Documentary missed out on the shock value of meth victims

By John DiMambro

Can you hear that? It's my applause for Carson City's most recent installment in its dogged battle against methamphetamine use and addiction - a TV special titled, "Crystal Darkness," which aired Jan. 9. My applause is mainly for Carson City's aggressive support of coalitions against this deadly drug - the kind of support that continues to give our city a seat in front of the class of so many other cities.

Mayor Teixeira's strong belief that this once-underground subculture of slow-motion suicide is now uprooted and above ground, and has been sprouting blossoms as ugly as those on the faces of the addicted and afflicted, is one of our city's boldest underscores of war against this fatality flirtation.

I also believe Kenny Furlong and his daughter Kendra should be cheered for their soul-baring testimony. If what they said looked easy, it was only because of their undaunted willingness to share the nightmare of the addiction's waking hours with those who are about to have their dreams marred and broken. Darrell, the imprisoned ex-addict, was compellingly articulate as well.

I do, however, think the show fell short of its prescribed objective. Bear with me on this, because it's harder than you think to be critical of something when its intentions were so honorable.

Did the makers of the documentary really identify their targeted audience? Was it for the parents? Or was it for the youth? I think the intention of the message was for the youth, but the language was delivered to the parents.

If a child's eyes are not pasted to the TV screen, then something is not sticking. We have to think like children and teens when trying to talk to them. Did "Crystal Darkness" really talk to them? Or did it talk at them?

I still maintain that unrelenting and unmerciful shock is the most jarring and terrifying cause and affect of trying to reach the youth who are lost in or at the entrance of the meth maze.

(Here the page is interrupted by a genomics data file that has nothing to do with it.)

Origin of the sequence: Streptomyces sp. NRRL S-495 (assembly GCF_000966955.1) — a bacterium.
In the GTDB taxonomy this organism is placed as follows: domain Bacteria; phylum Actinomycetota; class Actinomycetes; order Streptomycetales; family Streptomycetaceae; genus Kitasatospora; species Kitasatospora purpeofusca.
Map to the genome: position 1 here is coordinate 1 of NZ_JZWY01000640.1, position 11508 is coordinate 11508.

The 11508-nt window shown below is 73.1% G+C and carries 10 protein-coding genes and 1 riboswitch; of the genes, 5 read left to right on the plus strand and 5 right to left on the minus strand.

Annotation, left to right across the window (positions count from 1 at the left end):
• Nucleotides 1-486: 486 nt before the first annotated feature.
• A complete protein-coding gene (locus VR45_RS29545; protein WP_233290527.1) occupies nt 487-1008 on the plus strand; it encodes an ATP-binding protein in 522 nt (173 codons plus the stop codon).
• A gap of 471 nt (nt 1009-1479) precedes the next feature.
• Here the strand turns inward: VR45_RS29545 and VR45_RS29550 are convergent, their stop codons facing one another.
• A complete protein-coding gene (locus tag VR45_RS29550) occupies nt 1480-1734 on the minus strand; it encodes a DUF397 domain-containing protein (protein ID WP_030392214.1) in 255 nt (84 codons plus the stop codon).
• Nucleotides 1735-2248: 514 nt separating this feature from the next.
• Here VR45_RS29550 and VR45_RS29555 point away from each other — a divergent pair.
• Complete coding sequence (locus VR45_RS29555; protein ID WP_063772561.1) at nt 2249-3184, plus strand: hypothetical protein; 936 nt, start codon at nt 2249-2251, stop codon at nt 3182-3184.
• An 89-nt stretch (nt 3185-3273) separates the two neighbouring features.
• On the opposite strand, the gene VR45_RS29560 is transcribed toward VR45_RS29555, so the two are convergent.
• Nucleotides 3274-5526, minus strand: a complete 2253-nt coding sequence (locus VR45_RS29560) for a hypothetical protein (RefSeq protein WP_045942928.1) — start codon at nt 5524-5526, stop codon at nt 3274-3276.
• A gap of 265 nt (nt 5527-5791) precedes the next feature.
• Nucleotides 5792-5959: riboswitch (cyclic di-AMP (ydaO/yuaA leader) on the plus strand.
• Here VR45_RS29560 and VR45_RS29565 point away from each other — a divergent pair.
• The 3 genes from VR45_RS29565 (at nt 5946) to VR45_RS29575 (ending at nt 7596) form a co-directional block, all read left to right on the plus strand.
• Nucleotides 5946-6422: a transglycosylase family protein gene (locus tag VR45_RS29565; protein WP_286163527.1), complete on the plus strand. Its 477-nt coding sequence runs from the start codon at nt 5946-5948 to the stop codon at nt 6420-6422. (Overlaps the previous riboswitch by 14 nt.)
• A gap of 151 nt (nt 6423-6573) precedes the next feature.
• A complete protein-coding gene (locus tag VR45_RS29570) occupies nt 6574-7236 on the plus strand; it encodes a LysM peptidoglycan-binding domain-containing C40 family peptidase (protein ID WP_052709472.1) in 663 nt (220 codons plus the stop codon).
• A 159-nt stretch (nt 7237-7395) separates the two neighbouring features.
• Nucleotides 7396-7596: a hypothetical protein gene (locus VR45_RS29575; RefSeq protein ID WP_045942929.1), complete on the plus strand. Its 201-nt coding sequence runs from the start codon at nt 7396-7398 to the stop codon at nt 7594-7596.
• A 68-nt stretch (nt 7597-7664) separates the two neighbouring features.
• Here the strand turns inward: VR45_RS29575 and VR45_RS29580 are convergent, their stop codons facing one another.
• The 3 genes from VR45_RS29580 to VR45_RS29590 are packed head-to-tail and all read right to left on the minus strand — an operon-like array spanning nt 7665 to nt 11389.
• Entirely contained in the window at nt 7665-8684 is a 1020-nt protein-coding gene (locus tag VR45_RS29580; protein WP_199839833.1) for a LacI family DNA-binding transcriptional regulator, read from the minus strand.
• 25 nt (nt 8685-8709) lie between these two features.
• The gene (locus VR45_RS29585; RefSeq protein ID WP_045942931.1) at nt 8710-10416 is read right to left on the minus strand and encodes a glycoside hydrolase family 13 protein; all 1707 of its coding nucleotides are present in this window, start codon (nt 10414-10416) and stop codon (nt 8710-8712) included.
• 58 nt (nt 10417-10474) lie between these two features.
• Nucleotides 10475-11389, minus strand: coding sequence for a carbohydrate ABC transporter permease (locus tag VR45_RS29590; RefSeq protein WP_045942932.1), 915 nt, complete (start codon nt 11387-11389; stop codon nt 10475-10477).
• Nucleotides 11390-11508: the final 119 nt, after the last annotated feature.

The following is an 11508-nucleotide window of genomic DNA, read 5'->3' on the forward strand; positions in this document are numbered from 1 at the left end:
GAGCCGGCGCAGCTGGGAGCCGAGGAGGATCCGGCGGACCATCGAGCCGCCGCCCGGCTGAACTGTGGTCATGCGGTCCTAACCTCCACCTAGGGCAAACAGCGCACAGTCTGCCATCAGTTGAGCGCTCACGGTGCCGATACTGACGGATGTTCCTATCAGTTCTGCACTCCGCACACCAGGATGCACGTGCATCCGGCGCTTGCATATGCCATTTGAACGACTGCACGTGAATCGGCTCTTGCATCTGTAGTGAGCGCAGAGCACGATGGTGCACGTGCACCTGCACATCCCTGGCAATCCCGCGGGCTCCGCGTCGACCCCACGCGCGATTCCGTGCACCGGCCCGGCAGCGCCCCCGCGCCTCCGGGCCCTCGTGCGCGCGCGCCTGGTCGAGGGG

In the documentary, we didn't see the unforgiving images of hell-dwelling lives during their addiction.

It's OK to listen to students offering academically correct denouncements of meth, but seeing grisly street scenes of drug-induced activity, or listening to the tortured disgorge of words spilling from a lifeless mouth that craters the deteriorated terrain of a once-beautiful face, are oppressive images that belie the nightingale to the fallen angel. We need less talk and much more uninhibited visual repulsion.

When a child or a teen looks at pictures of themselves with something as common as dental braces, they are usually repelled by the thought of cosmetic imperfection.

What would happen if they saw a real person - not a picture - but a real person in motion and sound, whose droned voice whistles through a forest of rotted tree-stump teeth, with eyes that are lit only by a broken bulb vacancy sign, and facial flesh that reeks of irreparable degeneration?

Some cynics would claim that such shock would only cause uncontrollable laughter from the youth whose faces have already fallen into the toolbox and come out with enough piercing to make complexion impurity seem like improvement. But again, if we for a moment think like them, even they wouldn't want their questionable beautification by metallic punctures upstaged by the indisputable ugliness of meth's decomposition properties. Again, the impetus of shock.

If the senses of our youth are not shaken by the bruised numbness of the brain and its failure of structured thought that can no longer put a sentence together, or even an expression of pure and decipherable emotion, or trace its own path toward life's treasure trove of memories, then feeding their eyes with the dead skin of a person who is not well as consequence to the necrotic powers of meth may jar their deathwatch with sudden life.

Maybe we can then look at them and ask, "Is it all clear to you now?" And we can hear the answer we all long to believe, "Yes. Crystal."

• John DiMambro is publisher of the Nevada Appeal. Write to him at


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